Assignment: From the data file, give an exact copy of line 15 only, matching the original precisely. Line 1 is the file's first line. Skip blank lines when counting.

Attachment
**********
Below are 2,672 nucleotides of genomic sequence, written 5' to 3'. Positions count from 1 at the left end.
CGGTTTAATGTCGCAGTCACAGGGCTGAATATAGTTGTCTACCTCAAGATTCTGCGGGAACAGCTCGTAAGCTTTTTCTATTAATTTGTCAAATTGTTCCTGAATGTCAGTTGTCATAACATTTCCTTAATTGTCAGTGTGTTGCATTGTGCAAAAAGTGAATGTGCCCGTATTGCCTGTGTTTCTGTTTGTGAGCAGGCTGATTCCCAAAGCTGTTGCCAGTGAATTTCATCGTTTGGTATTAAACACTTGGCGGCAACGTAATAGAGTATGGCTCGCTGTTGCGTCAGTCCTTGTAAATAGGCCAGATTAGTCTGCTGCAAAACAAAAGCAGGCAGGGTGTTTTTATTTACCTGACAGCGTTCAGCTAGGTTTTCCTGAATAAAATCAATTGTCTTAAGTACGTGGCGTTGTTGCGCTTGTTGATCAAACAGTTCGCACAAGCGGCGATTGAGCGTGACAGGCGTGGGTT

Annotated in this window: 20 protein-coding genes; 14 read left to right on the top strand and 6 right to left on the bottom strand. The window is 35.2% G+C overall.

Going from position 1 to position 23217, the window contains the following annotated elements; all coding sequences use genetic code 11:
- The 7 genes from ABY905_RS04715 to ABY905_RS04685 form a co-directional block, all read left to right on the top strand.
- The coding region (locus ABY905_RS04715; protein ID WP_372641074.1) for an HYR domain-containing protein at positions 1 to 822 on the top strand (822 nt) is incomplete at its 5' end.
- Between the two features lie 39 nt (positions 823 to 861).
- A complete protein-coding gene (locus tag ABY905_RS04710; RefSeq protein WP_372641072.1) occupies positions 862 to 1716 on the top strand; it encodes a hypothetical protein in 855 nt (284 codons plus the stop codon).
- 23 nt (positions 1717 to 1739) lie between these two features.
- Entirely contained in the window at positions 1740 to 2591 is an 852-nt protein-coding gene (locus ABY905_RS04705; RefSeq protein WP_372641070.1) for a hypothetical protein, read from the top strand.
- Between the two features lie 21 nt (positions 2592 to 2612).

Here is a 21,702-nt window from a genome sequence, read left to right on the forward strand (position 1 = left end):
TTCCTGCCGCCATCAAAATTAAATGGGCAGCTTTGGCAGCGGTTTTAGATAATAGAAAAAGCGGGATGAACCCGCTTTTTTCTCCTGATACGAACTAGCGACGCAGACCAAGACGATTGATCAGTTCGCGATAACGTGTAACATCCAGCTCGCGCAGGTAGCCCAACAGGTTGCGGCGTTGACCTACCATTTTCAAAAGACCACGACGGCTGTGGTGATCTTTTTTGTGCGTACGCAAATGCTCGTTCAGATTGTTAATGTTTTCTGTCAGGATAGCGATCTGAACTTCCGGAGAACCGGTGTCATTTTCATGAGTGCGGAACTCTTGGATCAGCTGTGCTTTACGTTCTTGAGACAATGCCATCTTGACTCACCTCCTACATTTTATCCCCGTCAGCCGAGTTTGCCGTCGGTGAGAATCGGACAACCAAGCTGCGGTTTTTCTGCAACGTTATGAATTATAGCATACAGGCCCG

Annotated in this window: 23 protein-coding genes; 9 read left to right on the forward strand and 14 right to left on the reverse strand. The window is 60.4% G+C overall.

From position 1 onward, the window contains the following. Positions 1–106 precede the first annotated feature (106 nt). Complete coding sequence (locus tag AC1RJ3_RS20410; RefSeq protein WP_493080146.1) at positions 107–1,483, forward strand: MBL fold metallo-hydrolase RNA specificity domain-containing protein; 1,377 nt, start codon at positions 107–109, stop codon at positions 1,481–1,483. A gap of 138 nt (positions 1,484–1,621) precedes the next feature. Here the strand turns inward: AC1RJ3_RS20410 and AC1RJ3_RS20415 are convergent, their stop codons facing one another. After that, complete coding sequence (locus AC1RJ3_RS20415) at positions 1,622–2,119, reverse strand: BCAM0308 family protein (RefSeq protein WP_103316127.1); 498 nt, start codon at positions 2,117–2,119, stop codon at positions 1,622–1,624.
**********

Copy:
From position 1 onward, the window contains the following. Positions 1–106 precede the first annotated feature (106 nt). Complete coding sequence (locus tag AC1RJ3_RS20410; RefSeq protein WP_493080146.1) at positions 107–1,483, forward strand: MBL fold metallo-hydrolase RNA specificity domain-containing protein; 1,377 nt, start codon at positions 107–109, stop codon at positions 1,481–1,483. A gap of 138 nt (positions 1,484–1,621) precedes the next feature. Here the strand turns inward: AC1RJ3_RS20410 and AC1RJ3_RS20415 are convergent, their stop codons facing one another. After that, complete coding sequence (locus AC1RJ3_RS20415) at positions 1,622–2,119, reverse strand: BCAM0308 family protein (RefSeq protein WP_103316127.1); 498 nt, start codon at positions 2,117–2,119, stop codon at positions 1,622–1,624.